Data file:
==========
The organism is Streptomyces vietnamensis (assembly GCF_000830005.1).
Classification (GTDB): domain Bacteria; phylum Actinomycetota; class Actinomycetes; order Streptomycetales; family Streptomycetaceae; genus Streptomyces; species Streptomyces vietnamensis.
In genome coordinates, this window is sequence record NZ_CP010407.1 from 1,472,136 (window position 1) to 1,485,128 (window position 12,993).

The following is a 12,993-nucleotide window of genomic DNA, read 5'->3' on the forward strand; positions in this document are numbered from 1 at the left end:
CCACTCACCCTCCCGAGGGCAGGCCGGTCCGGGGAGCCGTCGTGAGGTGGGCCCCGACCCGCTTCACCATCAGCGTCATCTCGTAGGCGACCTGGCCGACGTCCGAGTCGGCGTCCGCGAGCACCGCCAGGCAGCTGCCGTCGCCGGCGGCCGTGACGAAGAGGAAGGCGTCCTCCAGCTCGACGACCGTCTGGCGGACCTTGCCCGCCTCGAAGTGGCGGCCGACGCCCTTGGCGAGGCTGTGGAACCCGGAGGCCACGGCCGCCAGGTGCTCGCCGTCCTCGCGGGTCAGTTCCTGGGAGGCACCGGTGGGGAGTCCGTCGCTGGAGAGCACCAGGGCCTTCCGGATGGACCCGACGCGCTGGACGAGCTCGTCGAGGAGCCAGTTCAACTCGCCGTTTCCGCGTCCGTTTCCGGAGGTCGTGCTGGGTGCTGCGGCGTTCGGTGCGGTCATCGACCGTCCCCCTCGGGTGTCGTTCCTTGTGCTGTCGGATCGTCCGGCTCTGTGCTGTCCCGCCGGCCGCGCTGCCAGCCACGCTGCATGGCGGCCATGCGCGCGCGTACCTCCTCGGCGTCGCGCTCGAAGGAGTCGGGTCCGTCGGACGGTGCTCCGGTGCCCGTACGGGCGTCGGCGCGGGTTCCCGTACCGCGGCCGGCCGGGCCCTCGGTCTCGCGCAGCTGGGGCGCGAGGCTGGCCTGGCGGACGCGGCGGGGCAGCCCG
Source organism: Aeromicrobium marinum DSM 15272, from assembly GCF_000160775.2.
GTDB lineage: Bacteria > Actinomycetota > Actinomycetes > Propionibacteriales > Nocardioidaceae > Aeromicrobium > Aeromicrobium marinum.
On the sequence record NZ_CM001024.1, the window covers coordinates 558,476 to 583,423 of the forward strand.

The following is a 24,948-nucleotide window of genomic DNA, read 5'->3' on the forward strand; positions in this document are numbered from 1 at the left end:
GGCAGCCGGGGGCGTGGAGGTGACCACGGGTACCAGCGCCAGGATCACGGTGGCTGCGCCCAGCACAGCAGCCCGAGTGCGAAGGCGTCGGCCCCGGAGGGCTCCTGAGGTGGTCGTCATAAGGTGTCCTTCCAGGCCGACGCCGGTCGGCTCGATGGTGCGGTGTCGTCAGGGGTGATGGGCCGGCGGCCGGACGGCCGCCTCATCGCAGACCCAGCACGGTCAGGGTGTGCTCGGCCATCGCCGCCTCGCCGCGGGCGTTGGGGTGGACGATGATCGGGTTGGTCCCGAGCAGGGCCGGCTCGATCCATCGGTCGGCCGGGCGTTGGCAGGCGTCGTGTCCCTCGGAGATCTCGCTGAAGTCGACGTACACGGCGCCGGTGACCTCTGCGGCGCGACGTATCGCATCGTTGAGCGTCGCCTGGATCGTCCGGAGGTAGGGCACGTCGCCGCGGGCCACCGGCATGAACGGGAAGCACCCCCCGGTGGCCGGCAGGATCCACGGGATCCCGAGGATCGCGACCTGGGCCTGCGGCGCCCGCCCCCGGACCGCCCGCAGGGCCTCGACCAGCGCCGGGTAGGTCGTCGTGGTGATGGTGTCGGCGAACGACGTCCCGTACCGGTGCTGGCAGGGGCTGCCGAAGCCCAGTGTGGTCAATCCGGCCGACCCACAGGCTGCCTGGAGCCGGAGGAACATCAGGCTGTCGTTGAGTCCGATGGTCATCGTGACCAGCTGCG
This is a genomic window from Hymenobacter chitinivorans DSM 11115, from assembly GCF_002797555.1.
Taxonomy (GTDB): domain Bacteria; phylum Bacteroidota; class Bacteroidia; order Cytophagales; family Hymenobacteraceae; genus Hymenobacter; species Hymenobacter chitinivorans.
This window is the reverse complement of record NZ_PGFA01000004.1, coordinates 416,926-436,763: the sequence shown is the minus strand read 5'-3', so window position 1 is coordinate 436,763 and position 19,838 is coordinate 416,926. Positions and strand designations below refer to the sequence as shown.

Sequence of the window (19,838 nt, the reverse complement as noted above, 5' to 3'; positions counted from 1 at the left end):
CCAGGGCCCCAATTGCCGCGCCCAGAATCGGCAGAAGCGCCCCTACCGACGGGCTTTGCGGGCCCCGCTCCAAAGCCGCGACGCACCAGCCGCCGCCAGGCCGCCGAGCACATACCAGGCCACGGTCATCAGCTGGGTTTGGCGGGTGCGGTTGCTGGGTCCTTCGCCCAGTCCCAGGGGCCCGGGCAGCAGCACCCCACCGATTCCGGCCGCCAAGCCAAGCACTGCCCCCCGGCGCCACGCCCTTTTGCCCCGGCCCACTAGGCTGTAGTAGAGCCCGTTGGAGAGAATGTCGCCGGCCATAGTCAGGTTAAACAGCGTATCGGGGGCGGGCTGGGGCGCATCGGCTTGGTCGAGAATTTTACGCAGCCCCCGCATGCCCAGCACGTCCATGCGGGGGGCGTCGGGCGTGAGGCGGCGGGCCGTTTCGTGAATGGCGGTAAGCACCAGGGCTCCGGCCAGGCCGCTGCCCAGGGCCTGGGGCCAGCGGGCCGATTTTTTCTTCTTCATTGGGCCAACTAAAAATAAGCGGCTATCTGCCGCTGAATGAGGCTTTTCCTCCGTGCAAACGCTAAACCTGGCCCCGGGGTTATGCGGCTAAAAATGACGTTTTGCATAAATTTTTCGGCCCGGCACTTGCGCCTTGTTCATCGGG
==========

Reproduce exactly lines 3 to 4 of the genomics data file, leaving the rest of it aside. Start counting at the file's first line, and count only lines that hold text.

In genome coordinates, this window is sequence record NZ_CP010407.1 from 1,472,136 (window position 1) to 1,485,128 (window position 12,993).

The following is a 12,993-nucleotide window of genomic DNA, read 5'->3' on the forward strand; positions in this document are numbered from 1 at the left end: